What they are citing is “common law.” Common law (as opposed to “statutory law”) is law that develops, not by writing and passing a law in the legislature, but that develops as a result of decades, and even centuries, of court cases decided. It’s unwritten.
A court hears a case, say, Dred Scott v. Sandford. During the case, and in the decision, some principle comes into discussion, and the court makes a ruling which becomes the benchmark from which all similar cases are decided. No law gets passed.
Examples that we’re all familiar with are cases like Roe v. Wade and Obergefell v. Hodges.
I’ll write more about this later on, but I was involved in a case something like this once, regarding North Carolina’s private school laws.
A great deal, maybe most, of America’s legal system originates in common law, but there is a very swift and very real way around it. In the case of Dred Scott, we fought an entire Civil War over it and then amended the Constitution and that ended that.
Nobody cites Dred Scott as viable law anymore.
Something very similar is true of Bad Elk v. the United States. When you don’t like the precedent that a court ruling has established, you can pretty much wipe it out in one fell swoop. Just get a law passed that says the opposite, and make sure it’s defensible before the US Supreme Court. Or alternatively, as with Bad Elk, you can pass laws in various state legislatures and pretty much nullify it bit by bit. (This is, in fact, what the right-wing has been doing slowly to Roe for decades.)
Law actually varies from state to state, so if you think you’re gonna be okay resisting arrest by shooting a policeman, you better check and see which state you’re in, but largely, you pretty much need to submit to arrest regardless and then sue the hell out of the guy and whoever else is involved later. It’s nice if you have a case in the first place, of course, and you’re not just a whack-job yelling “‘Murica! Muh rights! The 4th Amendment!”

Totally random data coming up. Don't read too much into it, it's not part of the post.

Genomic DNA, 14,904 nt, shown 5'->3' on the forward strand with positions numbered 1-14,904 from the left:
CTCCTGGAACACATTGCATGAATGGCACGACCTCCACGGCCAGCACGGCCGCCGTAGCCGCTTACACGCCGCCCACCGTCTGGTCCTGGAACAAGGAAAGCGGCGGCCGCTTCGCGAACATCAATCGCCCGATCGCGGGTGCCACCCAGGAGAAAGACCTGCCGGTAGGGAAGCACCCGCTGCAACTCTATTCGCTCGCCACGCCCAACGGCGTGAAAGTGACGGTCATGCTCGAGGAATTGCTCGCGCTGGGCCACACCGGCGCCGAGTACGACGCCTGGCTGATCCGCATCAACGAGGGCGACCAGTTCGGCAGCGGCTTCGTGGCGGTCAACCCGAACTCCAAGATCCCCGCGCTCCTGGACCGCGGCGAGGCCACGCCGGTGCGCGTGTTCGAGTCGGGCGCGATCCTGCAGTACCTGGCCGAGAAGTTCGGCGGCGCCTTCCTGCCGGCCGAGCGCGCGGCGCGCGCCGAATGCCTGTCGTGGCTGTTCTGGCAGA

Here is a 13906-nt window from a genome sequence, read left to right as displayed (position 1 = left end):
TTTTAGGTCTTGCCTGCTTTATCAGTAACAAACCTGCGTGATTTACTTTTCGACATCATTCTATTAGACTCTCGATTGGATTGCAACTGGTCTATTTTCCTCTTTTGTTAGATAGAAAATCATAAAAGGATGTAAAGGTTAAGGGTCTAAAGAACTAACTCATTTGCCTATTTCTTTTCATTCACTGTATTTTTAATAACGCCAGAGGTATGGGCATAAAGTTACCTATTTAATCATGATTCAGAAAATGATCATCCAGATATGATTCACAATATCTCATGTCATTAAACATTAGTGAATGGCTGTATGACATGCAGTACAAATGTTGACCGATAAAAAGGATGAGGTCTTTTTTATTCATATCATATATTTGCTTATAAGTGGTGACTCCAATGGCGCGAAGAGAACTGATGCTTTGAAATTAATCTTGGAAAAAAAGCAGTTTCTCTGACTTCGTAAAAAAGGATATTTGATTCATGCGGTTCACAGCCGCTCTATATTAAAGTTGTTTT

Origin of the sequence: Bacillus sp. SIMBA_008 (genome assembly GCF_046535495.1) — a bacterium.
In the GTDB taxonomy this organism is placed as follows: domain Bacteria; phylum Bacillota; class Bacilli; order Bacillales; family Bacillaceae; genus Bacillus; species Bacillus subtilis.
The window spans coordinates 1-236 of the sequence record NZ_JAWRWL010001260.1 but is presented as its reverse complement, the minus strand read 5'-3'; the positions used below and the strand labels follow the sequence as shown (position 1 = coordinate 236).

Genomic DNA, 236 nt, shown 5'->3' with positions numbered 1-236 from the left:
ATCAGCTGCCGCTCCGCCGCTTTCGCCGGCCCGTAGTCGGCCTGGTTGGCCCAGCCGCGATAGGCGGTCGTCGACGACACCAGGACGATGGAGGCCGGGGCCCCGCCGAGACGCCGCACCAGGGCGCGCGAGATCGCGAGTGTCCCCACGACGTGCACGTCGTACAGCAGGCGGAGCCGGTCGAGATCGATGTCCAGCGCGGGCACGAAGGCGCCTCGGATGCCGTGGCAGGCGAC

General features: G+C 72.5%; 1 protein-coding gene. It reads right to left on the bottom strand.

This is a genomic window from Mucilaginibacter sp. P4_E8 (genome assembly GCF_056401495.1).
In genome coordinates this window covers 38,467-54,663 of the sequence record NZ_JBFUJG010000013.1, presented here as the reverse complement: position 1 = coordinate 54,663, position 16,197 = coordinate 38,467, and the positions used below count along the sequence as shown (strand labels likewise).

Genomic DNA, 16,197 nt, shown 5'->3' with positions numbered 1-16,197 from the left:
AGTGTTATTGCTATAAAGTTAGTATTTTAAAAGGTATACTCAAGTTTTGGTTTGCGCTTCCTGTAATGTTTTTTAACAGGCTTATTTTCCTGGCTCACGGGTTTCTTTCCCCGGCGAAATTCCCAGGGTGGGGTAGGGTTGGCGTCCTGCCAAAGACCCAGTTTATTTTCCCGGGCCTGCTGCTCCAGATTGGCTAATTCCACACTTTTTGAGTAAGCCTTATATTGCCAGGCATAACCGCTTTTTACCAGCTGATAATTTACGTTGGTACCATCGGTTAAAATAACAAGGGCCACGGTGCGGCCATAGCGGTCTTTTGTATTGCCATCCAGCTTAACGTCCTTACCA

It’s a much safer way to go about the whole thing anyway.
When I first saw this, it reminded me immediately of Ruby Ridge. After the debacle at Ruby Ridge, Randy Weaver filed suit against the government, and won a settlement, as did his surviving children. I’m sure that made them all very happy, but it did not do a single thing for his wife and son who were killed, or for the US agent who was killed there.
Randy Weaver may have been “right,” but he was beyond stupid. Without looking it up, do you even know what Ruby Ridge was actually about? What great principle did Vicki Weaver die to uphold? What changed as a result, beyond federal law enforcement becoming a little more savvy about how to deal with lunatics?
The same thing goes for Waco and the Branch Davidians. What great principle did they die for? What great freedom were they being deprived of?
Another thing involved here is that the person who is being wrongly arrested is generally making a decision about the legality of the actions of the arresting officer without really knowing shit about what they are talking about. For a good example, simply go read the transcripts of Nicole’s various encounters with Sheriff Pate. She cites law to him as though she’s a lawyer, when she absolutely hasn’t a clue. You can’t get an attorney to take your wrongful arrest lawsuit case if you weren’t arrested wrongfully in the first place.
Nicole, this is a very bad, very dangerous path. Don’t walk down it.